I'm sorry, I am on vacation, checking in infrequently, and when I write posts on the forum I "think out loud" and wander to and fro.Â For some, that is highly annoying, and I understand that. I seem to have missed your stated intention in my hurried response so I apologize for that.Â For me, I often like to take things to another level or a different place and fork the argument off to all of its interesting subfacets.Â I thought I had already made my point clear above, when I said the Church would never bless a polygymous marriage.Â I'm sorry I didn't elaborate further on that point and instead moved over to the (far more interesting to me) subject of whether polygamy in the OT really was blessed by God.
Let me assure you that you haven't annoyed me in the slightest. And if I have in anyway annoyed you, please accept my apologies. I, too, tend to think of my feet and the issue has possibly grown a little broader than I orginially envisaged.
However, polygamy certainly wasn't blessed or stipulated by God. Polygamy is having multiple partners of both sexes - which would involve bi-sexuality. Polygyny concerns a male taking multiple wives and the OT certainly allows for such a practice in the Levitical Law. As I said, it actually stipulates it.
Without going too much further on the topic, for fear that is likely to become emotional, my question would be; why would the early Church, with its roots in the OT, be so horrified by polygyny? For the Apostles, it would have been something they would have witnessed within their Jewish society; and most certainly amongst their Jewish Christian brethren.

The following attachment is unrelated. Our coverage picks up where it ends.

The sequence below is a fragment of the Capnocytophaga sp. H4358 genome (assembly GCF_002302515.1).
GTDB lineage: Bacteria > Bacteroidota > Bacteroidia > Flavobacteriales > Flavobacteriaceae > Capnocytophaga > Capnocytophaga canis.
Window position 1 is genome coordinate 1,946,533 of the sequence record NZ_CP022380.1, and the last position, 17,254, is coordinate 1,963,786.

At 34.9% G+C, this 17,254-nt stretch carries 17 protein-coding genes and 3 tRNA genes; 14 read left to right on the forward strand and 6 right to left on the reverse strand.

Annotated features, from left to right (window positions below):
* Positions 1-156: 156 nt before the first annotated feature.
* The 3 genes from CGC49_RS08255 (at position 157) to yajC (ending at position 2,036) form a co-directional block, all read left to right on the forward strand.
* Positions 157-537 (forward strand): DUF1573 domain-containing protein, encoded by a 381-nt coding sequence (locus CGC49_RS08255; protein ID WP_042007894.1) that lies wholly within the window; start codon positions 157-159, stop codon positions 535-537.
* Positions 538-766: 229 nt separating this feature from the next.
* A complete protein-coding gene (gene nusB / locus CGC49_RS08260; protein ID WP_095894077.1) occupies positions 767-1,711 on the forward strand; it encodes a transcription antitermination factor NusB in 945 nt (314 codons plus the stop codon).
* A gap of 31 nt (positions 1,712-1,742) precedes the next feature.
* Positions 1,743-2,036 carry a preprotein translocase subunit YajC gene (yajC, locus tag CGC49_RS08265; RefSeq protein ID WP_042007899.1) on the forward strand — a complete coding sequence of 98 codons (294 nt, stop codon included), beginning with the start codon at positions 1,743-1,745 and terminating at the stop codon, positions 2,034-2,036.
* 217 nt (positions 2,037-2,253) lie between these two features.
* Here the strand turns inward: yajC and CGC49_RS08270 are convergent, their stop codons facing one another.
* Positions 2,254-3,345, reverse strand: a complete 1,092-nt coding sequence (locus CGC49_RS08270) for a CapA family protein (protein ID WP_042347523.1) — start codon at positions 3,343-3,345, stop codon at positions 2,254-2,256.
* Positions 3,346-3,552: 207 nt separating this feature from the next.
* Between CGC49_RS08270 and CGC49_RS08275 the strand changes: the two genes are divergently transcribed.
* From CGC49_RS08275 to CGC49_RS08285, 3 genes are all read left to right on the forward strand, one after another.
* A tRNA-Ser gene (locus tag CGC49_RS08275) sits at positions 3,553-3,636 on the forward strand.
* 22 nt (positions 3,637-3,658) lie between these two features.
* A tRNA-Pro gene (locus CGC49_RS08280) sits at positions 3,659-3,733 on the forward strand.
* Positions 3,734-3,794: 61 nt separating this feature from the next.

GiC made the point that the Romans objected to such a practice. He's quite right, though I doubt that their view was out of concern for womankind, and the Greeks would be even less inclined to care about the comfort-level of their women.Â
And to say that a polygynous male should be refused entry into the Church would go against the practices of the very early Church.
Could the position of later Church fathers (though such opinions do seem thin on the ground) be largely because of some social overlay, it being an imperialistic "dogma" rather than a spiritual one? The whole concept of insisting - if, in fact, anyone did - that a man walk away from the responsibilities of lesser wives and his children by them sounds utterly cold and immoral. And to deny that they are his responsibilities because he was a pagan when undertaking them, seems an abhorrent side-stepping around the very real misery that the decision of abandonment could bring. At the very least, continued financial support seems in order - if not as wives, but as dependants. No doubt, in the kind of societies that still practice polgyny such cast-off women would be considered "spoilt goods"; their children bastards. They would, in affect, be considered worse than lepers.Â
Please let me make it clear that I am, in no way, advocating the practice of polygyny. This is purely interesting from a historical and social point of view. As ours aren't the only societies in the world and the Church must encounter such cases in far-flung places, it seems a good exercise to mentally step outside our own social boundaries to consider issues that might offend our own inbred sensitivities. In this spirit, it is interesting to consider how modern-day bishops and priests do juggle such a hot potato.
If I have caused any offence by raising this topic, please accept my apologies. I tend to approach controversial topics in a very pragmatic fashion. I often forget that, in this respect - and probably many others, I'm an odd-ball!